Kafka on the Shore is a strange book, even by Murakami standards. This is my second reading but sadly I don’t remember what I thought about it the fist time I read it 12 years ago because back then I didn’t take notes or write reviews. All I know is that I thought it was a four-star book.
Haruki Murakami has been one of my favorite writers ever since I “discovered” him almost 17 years ago. I read a review of The Elephant Vanishes in a literary magazine and immediately knew I had to read his books. I didn’t find any at the local bookstores but the library of the international school where I worked at the time had one of his novels, The Wind-Up Bird Chronicle. It was love at first read and I couldn’t wait to read the rest of his novels.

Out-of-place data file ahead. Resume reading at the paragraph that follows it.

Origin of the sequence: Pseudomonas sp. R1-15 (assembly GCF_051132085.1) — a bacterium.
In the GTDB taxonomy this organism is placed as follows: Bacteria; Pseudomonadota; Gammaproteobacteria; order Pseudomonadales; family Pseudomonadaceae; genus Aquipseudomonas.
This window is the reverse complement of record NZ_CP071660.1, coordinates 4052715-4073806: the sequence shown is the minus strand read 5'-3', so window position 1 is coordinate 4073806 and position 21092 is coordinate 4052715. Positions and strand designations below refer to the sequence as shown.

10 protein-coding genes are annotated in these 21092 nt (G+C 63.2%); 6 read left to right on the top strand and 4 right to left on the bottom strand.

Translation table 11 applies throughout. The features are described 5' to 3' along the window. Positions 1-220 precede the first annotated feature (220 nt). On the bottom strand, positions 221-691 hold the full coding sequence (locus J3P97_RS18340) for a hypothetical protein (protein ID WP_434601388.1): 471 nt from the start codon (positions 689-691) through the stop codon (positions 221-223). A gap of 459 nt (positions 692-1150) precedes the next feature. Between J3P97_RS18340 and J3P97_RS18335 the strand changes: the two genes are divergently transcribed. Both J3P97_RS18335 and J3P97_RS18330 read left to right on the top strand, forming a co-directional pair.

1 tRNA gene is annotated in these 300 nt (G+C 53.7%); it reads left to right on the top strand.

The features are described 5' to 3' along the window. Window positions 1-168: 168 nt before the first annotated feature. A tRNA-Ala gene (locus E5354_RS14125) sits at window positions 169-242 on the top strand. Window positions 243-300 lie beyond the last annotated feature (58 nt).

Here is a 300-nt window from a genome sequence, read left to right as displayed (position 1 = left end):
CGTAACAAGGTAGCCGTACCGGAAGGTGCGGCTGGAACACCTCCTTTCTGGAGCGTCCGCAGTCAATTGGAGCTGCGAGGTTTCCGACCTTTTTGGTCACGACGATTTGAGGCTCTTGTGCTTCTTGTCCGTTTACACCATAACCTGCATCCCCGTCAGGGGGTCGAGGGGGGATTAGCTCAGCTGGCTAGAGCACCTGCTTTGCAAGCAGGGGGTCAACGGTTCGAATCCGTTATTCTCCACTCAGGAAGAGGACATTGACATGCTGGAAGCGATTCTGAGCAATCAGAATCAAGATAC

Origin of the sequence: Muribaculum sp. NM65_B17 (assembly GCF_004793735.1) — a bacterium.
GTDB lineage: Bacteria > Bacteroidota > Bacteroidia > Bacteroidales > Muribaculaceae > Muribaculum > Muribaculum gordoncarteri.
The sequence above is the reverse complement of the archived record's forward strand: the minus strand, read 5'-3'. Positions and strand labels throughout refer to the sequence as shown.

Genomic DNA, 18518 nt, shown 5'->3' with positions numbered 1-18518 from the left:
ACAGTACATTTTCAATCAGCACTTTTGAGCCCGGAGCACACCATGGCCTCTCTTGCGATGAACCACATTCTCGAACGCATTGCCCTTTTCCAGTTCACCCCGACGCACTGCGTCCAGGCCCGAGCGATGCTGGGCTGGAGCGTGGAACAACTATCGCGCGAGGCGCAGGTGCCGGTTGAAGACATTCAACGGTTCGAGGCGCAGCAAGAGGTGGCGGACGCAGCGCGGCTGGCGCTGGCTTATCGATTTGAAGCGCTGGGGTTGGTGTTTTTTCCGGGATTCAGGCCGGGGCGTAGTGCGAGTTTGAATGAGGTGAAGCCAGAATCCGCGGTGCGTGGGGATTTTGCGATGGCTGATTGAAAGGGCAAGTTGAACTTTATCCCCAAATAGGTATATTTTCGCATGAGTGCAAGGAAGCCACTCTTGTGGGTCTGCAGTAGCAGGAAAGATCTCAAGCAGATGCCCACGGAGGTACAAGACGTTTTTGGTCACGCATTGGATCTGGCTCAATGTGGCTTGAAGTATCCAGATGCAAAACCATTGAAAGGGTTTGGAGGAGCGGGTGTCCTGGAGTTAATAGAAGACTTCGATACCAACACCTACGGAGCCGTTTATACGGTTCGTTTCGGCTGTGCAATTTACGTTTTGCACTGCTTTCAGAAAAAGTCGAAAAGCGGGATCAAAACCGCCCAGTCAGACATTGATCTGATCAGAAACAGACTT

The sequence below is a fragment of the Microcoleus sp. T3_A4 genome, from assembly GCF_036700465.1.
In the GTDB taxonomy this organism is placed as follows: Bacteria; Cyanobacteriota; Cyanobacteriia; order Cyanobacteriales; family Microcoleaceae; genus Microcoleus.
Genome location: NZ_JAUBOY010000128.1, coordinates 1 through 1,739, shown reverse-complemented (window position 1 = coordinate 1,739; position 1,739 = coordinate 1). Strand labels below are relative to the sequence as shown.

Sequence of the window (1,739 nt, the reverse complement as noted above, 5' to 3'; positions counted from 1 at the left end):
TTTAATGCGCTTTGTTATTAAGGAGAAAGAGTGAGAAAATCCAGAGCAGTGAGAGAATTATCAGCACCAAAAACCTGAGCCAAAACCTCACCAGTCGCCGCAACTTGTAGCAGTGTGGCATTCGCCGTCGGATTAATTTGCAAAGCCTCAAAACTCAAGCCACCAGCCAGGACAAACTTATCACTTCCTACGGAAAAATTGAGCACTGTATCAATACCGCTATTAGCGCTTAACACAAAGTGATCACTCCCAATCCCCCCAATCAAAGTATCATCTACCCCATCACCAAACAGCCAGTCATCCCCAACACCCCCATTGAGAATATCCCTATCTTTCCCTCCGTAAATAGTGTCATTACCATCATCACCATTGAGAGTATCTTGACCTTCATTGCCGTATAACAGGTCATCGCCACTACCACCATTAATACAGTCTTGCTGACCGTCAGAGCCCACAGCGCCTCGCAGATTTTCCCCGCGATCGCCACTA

For the past 17 years, I have bought every single Murakami novel or short story collection as soon as it was published and I have reread many of them two or three (or even four) times. Kafka on the Shore is one of the few I have only read once. Until now.
Kafka Tamura is almost 15 years old and carries the weight of a terrible curse. He doesn’t get along with his abusive father and his mother abandoned them when Kafka was four, taking his older sister with her. One day Kafka decides to run away. He takes a bus out of the city, leaving everything behind and hoping to outrun his curse.
Full review here.